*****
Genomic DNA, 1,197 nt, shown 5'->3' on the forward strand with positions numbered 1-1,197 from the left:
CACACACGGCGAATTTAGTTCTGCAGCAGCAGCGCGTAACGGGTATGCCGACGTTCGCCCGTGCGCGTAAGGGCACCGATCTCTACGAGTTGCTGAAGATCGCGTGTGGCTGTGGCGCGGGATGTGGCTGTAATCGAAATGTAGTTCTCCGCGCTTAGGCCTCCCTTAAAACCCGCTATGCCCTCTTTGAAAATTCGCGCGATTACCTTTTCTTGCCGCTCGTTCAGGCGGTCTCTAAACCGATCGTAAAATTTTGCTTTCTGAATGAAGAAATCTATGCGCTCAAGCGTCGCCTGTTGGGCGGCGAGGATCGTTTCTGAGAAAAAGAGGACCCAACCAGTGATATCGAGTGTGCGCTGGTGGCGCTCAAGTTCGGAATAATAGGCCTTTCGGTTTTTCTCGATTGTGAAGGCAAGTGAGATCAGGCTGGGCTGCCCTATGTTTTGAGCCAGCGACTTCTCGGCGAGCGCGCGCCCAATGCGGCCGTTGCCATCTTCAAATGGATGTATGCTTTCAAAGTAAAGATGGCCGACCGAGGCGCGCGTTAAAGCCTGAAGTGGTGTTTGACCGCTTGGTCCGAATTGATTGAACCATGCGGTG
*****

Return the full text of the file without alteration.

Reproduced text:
Genomic DNA, 1,197 nt, shown 5'->3' on the forward strand with positions numbered 1-1,197 from the left:
CACACACGGCGAATTTAGTTCTGCAGCAGCAGCGCGTAACGGGTATGCCGACGTTCGCCCGTGCGCGTAAGGGCACCGATCTCTACGAGTTGCTGAAGATCGCGTGTGGCTGTGGCGCGGGATGTGGCTGTAATCGAAATGTAGTTCTCCGCGCTTAGGCCTCCCTTAAAACCCGCTATGCCCTCTTTGAAAATTCGCGCGATTACCTTTTCTTGCCGCTCGTTCAGGCGGTCTCTAAACCGATCGTAAAATTTTGCTTTCTGAATGAAGAAATCTATGCGCTCAAGCGTCGCCTGTTGGGCGGCGAGGATCGTTTCTGAGAAAAAGAGGACCCAACCAGTGATATCGAGTGTGCGCTGGTGGCGCTCAAGTTCGGAATAATAGGCCTTTCGGTTTTTCTCGATTGTGAAGGCAAGTGAGATCAGGCTGGGCTGCCCTATGTTTTGAGCCAGCGACTTCTCGGCGAGCGCGCGCCCAATGCGGCCGTTGCCATCTTCAAATGGATGTATGCTTTCAAAGTAAAGATGGCCGACCGAGGCGCGCGTTAAAGCCTGAAGTGGTGTTTGACCGCTTGGTCCGAATTGATTGAACCATGCGGTG